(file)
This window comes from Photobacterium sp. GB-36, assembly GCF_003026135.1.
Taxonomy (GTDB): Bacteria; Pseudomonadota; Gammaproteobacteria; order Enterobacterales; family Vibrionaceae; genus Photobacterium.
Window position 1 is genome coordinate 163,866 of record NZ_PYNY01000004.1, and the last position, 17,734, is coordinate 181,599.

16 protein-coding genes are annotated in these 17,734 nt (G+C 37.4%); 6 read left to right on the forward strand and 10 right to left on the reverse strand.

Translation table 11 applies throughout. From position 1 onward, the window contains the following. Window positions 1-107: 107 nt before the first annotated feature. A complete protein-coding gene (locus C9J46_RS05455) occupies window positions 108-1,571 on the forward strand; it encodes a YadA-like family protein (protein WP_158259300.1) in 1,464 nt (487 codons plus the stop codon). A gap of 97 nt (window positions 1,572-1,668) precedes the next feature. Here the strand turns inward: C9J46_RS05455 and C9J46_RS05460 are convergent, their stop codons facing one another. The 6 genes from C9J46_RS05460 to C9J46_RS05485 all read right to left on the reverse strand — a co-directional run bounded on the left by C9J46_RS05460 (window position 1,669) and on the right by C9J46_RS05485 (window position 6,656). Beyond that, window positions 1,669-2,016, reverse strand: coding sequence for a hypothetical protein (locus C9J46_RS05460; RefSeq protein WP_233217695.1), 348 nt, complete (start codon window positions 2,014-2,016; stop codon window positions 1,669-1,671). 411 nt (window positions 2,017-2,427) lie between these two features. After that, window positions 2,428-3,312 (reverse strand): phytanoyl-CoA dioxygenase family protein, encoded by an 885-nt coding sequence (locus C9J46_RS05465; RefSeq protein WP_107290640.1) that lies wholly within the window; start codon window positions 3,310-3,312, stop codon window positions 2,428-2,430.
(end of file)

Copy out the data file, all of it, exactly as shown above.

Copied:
This window comes from Photobacterium sp. GB-36, assembly GCF_003026135.1.
Taxonomy (GTDB): Bacteria; Pseudomonadota; Gammaproteobacteria; order Enterobacterales; family Vibrionaceae; genus Photobacterium.
Window position 1 is genome coordinate 163,866 of record NZ_PYNY01000004.1, and the last position, 17,734, is coordinate 181,599.

16 protein-coding genes are annotated in these 17,734 nt (G+C 37.4%); 6 read left to right on the forward strand and 10 right to left on the reverse strand.

Translation table 11 applies throughout. From position 1 onward, the window contains the following. Window positions 1-107: 107 nt before the first annotated feature. A complete protein-coding gene (locus C9J46_RS05455) occupies window positions 108-1,571 on the forward strand; it encodes a YadA-like family protein (protein WP_158259300.1) in 1,464 nt (487 codons plus the stop codon). A gap of 97 nt (window positions 1,572-1,668) precedes the next feature. Here the strand turns inward: C9J46_RS05455 and C9J46_RS05460 are convergent, their stop codons facing one another. The 6 genes from C9J46_RS05460 to C9J46_RS05485 all read right to left on the reverse strand — a co-directional run bounded on the left by C9J46_RS05460 (window position 1,669) and on the right by C9J46_RS05485 (window position 6,656). Beyond that, window positions 1,669-2,016, reverse strand: coding sequence for a hypothetical protein (locus C9J46_RS05460; RefSeq protein WP_233217695.1), 348 nt, complete (start codon window positions 2,014-2,016; stop codon window positions 1,669-1,671). 411 nt (window positions 2,017-2,427) lie between these two features. After that, window positions 2,428-3,312 (reverse strand): phytanoyl-CoA dioxygenase family protein, encoded by an 885-nt coding sequence (locus C9J46_RS05465; RefSeq protein WP_107290640.1) that lies wholly within the window; start codon window positions 3,310-3,312, stop codon window positions 2,428-2,430.